This is just a quick draft that I’ll expand later with some concrete examples.
For simplicity I’ll use “thread” here in a sense that is synonymous with “process” or “task”, in that it’s simply a concurrent path of execution, using whatever ready mechanism is provided by your chose programming-language.
Many developers, even those with substantial experience, often turn to “multi-threaded” methods in their designs to handle the scaling-out of their program’s workloads. I submit that in the context of an application whose workload may scale up by many orders-of-magnitude, this ought to be approached in a more circumspect way.
In such cases, allocating your program’s work to more threads on a per-user-request basis, can be counter-productive. I’ll explain with a simplistic example..
Let’s say your program is public-facing and is intended to serve users who logon and make requests. You have already dedicated threads to such major areas as the UI and writing a log. Now, when each user comes on and needs your program to serve er requests, you spawn a new thread that is dedicated to that logged-on user, and retire it afterward. Let’s also assume that you have already optimized this somewhat by using a thread-pool, to avoid the overhead of creating and destroying thread-objects for each user-logon.
The problem, here, is that regardless of what CPU your program is running on, you only have but just so many CPU-cores and thus just so many threads that can run concurrently. Your server might be running an Intel i7 that has 4 cores and 8 threads available (at most – many will also be allocated to the operating system and it’s many subsystems). What will happen if 900 users suddenly want to logon and make requests? 1-3 of them may get served fairly quickly, and then the rest are to some degree frozen, their processing-threads blocked while awaiting the others to complete. If these block awaiting access to low-level resources such as the disk or database, you may have race-conditions, or a massive logjam that fails completely.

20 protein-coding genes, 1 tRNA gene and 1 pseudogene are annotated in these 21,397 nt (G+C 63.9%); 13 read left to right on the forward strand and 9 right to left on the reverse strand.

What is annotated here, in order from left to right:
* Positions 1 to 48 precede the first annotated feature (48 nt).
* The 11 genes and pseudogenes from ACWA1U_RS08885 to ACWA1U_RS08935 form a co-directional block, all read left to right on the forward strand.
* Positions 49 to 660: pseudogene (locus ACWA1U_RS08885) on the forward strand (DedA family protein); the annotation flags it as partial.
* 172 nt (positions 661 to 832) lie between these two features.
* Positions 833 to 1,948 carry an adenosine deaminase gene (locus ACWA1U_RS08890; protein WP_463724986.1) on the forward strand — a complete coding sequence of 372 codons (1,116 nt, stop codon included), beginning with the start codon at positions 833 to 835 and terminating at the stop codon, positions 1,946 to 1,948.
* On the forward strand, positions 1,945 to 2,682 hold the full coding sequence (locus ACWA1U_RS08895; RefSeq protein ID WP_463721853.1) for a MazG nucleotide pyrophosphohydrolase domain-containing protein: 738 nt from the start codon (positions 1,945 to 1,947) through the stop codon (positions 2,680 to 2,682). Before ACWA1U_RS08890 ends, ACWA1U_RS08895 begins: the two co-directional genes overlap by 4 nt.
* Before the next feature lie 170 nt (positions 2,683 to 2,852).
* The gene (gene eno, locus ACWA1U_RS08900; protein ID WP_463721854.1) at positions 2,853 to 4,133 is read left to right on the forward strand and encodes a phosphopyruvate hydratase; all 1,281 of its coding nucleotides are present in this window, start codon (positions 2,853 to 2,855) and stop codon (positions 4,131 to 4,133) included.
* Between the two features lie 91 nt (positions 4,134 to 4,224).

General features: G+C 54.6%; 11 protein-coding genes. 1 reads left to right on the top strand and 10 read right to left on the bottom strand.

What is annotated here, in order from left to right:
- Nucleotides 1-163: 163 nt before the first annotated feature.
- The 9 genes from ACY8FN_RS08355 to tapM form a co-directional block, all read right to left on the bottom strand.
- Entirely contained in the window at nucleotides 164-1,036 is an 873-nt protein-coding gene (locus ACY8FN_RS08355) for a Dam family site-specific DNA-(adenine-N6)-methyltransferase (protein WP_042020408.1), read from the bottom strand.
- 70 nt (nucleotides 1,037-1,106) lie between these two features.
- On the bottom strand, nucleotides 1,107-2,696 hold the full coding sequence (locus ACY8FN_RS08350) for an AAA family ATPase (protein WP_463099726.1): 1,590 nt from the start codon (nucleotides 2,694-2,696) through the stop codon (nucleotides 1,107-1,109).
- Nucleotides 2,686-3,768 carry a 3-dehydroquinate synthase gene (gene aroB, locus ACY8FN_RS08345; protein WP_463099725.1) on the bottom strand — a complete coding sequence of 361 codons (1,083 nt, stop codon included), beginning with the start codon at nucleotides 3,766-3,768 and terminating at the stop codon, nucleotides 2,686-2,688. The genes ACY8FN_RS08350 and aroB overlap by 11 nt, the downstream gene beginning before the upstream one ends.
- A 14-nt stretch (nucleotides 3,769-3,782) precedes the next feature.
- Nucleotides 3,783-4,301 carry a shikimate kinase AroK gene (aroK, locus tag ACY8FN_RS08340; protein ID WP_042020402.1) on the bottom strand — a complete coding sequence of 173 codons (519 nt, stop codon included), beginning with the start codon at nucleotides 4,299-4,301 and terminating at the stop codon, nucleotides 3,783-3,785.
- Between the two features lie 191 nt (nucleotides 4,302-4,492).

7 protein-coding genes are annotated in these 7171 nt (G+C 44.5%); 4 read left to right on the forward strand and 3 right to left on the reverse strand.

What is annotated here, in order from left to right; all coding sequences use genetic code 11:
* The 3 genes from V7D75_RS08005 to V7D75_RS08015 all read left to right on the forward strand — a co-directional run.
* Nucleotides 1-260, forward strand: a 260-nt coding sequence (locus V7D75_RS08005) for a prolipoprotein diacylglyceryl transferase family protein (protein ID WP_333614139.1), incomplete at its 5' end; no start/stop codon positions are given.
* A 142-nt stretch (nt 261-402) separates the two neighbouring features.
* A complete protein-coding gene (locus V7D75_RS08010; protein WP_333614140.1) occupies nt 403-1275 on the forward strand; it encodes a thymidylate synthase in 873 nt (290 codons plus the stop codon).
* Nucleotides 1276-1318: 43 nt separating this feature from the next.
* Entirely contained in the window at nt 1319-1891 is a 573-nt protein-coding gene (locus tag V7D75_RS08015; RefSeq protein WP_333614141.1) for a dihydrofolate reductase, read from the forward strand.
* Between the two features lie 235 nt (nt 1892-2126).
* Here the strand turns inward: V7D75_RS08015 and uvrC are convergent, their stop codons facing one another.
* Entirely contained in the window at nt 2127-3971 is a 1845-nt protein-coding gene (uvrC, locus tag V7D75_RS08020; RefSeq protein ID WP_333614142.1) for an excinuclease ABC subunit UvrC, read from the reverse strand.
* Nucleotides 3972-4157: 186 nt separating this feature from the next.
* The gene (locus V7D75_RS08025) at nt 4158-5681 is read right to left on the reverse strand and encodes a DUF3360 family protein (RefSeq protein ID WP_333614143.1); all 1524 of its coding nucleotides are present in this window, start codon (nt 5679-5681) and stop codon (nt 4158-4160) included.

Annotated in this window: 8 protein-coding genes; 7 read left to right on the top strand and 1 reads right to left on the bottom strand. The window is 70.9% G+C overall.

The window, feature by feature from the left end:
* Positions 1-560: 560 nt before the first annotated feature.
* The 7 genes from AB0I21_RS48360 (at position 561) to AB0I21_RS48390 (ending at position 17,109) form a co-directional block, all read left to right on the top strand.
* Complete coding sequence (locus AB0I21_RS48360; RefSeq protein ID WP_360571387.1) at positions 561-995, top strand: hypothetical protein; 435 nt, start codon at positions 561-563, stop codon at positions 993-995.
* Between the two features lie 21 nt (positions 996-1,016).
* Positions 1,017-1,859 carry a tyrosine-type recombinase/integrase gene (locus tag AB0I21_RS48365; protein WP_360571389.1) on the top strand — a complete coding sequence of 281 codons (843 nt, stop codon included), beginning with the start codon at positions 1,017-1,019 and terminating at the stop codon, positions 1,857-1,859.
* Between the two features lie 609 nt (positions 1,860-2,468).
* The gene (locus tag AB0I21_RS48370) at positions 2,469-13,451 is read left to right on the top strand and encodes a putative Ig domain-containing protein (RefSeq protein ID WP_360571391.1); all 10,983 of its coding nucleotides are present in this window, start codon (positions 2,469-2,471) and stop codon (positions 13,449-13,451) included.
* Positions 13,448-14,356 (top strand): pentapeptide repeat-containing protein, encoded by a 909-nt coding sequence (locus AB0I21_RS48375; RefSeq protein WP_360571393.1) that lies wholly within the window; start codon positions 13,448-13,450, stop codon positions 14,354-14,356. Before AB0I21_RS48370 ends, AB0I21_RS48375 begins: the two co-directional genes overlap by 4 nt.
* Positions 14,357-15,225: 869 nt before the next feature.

There are some tasks that deserve to have a thread dedicated to them, which simplifies your design, and those should be few in number.
For those tasks that are truly variable, and can scale up dynamically from zero to any huge number — you may want to contemplate a different approach.
Consider the message-queuing (MQ) pattern. Here, you actually dedicate just one thread to serving all of those users, and yet it may run far more efficiently and much faster. Consider…
If the system places the user-requests onto a queue, in the form of discrete messages, and your service thread then runs asynchronously taking those messages *from* that queue and serving them one-by-one, you can very effectively decouple the system from this user-servicing job. If you do have more cores that are readily available to you – you may consider factoring-out various tasks such as database-updates to their own threads, wherein those tasks can run asynchronously to your main service-thread, but the job of servicing these messages is still kept to a low, stable number, and your server should not become thread-starved as your load scales skyward.
Within the context of this message-servicing task, your program is running synchronously, serving exactly one message at a time. By running each user-request synchronously, you can now protect your system against race-conditions far more easily, and efficiently in terms of speed. It serves the message, kicks-off the write to disk or database, etc. and completes it — and then proceeds on to serve the next message. No thread-spinup or spindown overhead, no unnecessary blocking, and that one thread should be now free to run full-bore.
The key is that the number of threads now does not balloon upward in response to your increasing load. It might still fail to serve a massive number of users expeditiously if your system just cannot keep up in terms of raw throughput, but with the right kind of MQ-strategy at least it won’t freeze-up and crash your system (ideally). It will just run as fast as it can, falling behind perhaps — but then catching up as soon as it can, like a loyal Greyhound who stops to sniff the grass but then runs to keep up.
There are several excellent message-queuing components available on the open-source marketplace, and most of those are intended for communication across networks. But when all components are to run on the same server, you can very easily implement this strategy with fairly simple code. In fact, I believe that often this is a far simpler way to go about it than most other approaches.
Simplicity, is golden. Always strive to achieve simplicity.
Please let me know your thoughts. Thank you.
James W. Hurst